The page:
Powerful, intense, and Oh-So-Worth your time to read.


A group of Urban Native American teens are preparing to attend the Big Oakland Powwow. Each feels a bit disconnected with their culture and is also struggling with life at home. Within the group are Dene Oxendene, an aspiring filmmaker; Octavio Gomez, a drug dealer; half-sisters Opal Viola, Victoria Bear Shield and Jacquie Red Feather; Jacquie’s culturally adrift grandchildren Orvil, Lony, and Loother; and Tony Loneman, a young angry man shamed by the scars of Fetal Alcohol Syndrome. 

Octavio enlists the help of Tony and three friends to rob the powwow. The cash prizes are worth tens of thousands of dollars, and Octavio has in mind that Tony will take the fall for the theft. With the Powwow and Grand Showcase coming soon, members of the group are learning about themselves, how their stories are connected, and immersing themselves in the festivities. Are these changes impacting the planned theft? Or are Octavio and friends forging ahead? 

 BTSYA / Teen Reader (16):
I love the way the novel describes the historical elements that caused the divide between Native Americans and society. The context is important to understanding some of the events in the novel and the impact on individuals. Through the characters, the story makes the cultural reconnections with culture a lot more interesting to read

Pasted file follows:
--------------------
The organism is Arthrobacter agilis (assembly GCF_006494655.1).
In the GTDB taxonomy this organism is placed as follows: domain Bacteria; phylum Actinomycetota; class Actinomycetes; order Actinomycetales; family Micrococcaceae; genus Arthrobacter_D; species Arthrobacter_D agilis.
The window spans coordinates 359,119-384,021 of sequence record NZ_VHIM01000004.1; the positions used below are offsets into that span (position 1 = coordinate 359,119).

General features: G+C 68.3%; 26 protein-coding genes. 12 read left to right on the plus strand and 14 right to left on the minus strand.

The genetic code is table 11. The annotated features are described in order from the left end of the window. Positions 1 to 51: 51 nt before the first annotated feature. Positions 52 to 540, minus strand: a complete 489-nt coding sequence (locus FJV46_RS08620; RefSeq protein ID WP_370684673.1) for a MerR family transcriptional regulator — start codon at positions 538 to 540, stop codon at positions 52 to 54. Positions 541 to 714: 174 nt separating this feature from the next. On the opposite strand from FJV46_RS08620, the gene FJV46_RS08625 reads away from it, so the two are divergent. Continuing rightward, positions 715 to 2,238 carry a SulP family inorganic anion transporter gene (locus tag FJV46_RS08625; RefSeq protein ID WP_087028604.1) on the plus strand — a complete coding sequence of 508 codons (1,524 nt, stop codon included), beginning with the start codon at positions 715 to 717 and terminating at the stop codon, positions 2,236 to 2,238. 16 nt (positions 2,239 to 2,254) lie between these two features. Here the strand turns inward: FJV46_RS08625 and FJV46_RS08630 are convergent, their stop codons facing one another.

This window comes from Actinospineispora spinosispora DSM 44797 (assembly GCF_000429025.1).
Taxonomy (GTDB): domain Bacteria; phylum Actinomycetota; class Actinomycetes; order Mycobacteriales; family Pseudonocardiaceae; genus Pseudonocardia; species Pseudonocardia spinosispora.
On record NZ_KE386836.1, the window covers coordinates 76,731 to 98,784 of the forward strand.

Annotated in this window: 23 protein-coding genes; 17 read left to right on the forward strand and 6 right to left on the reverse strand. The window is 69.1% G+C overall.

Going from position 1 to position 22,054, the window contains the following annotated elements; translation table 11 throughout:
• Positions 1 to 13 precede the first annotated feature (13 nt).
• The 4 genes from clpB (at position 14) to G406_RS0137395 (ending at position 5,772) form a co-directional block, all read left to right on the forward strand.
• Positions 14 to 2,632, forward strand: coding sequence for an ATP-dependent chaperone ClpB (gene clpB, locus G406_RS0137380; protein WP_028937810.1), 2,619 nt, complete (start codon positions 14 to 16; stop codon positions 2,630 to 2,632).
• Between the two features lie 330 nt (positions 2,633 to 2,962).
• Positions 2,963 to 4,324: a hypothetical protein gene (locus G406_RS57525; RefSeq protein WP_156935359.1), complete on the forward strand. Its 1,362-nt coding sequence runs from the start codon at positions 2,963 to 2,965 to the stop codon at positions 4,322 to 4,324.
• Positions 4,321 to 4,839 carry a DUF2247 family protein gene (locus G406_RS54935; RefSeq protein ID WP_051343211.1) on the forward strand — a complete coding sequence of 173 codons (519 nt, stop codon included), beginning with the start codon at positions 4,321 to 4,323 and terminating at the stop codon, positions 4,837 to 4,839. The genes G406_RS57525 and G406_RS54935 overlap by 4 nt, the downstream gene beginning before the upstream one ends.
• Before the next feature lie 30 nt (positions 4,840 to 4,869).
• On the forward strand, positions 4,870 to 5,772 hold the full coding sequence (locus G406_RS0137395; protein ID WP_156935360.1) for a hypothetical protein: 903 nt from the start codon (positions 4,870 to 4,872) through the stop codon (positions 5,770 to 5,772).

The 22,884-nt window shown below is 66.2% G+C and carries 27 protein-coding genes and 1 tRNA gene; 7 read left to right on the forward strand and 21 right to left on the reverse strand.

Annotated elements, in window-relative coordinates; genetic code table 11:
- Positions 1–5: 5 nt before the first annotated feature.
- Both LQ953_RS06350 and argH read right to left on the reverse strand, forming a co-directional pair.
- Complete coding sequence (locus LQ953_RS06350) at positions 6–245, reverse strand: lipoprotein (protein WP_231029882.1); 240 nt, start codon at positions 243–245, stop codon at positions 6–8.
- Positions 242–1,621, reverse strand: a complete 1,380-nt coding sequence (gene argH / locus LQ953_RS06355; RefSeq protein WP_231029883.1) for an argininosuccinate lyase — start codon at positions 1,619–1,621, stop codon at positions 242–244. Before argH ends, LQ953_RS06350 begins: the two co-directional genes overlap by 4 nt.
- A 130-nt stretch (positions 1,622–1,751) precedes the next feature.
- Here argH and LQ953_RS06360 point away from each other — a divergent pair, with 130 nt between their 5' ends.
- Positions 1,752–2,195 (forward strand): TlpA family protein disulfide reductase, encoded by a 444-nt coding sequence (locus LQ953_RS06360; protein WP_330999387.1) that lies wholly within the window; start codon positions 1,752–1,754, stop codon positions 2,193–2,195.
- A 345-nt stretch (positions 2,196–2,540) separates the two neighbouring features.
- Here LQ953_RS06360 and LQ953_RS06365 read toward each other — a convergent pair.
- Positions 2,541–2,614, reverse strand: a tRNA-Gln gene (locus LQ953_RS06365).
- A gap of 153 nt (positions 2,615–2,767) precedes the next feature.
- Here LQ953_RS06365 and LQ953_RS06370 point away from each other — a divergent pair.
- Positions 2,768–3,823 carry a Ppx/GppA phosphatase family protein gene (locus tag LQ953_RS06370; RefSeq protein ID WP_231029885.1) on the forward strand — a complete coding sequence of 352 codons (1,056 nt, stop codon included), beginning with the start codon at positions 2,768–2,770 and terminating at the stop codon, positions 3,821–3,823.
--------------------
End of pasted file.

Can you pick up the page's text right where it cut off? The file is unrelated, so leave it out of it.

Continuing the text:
In addition to the historical aspect, I quite enjoyed the writing style. The author lets us into each character’s mind so we can understand their problems completely. This makes the story much more interesting and joins the plot together as we learn how the problems are so interconnected: they all stem from the same disconnect to one's culture. 

There There is important for all history buffs and anyone with an interest in US History. The story reveals Native American history, that is not found in textbooks. The book is fairly dark, but I think anyone 14 or older can handle it. If you don't like graphic violence, don't read this book. 

Reader Enjoyment Factors:

Readers who like fiction that pushes them to think about history and opens their eyes to things they didn't know will find this book interesting. It is written for adults, but as our reviewer explains, it will appeal to teens, as well.

Content Awareness Factors:

The text includes profanity and extreme violence.

Type of Book:
This is a young adult novel that is both a historical fiction novel and part biographical.
Educational Themes:

This is a book that is part biography and part historical fiction. There is a lot to unpack from individual/personal development to societal norms and social activism.

Reading Level:
Recommended Age To Read By Yourself:
15 and Up
Recommended Age To Read Together:
14 and Up
Age of child:
Teen STAR Review Team, Be the Star You Are!™ . Reviewer age: 16

Title There There
Author Tommy Orange
Publisher Vintage Books, Imprint Knopf Doubleday © 2019 (Reprint Edition)
ISBN 9780525436140
Material Paperback
Cost $16.00
Genres Native & Indigenous People, Social Issues
be the star you are
Reminder: Cover images, amazon.com and indiebound.org links are affiliate links. The Reading Tub can earn income via purchases made via these links. 100% of any income goes directly to our literacy mission.

You May Also Like...

Check out these books you may also like


Author Elie Weisel
Publisher Hill and Wang © 2006
ISBN 9780374500016


Khaled Hosseini
Riverhead Books © 2013
be the star you are


Khurrum Rahman
HQ Publishing © 2020
be the star you are


Jhumpa Lahiri
Mariner Books, Division of Houghton Mifflin Harcourt © 2004 (Reprint Edition)
be the star you are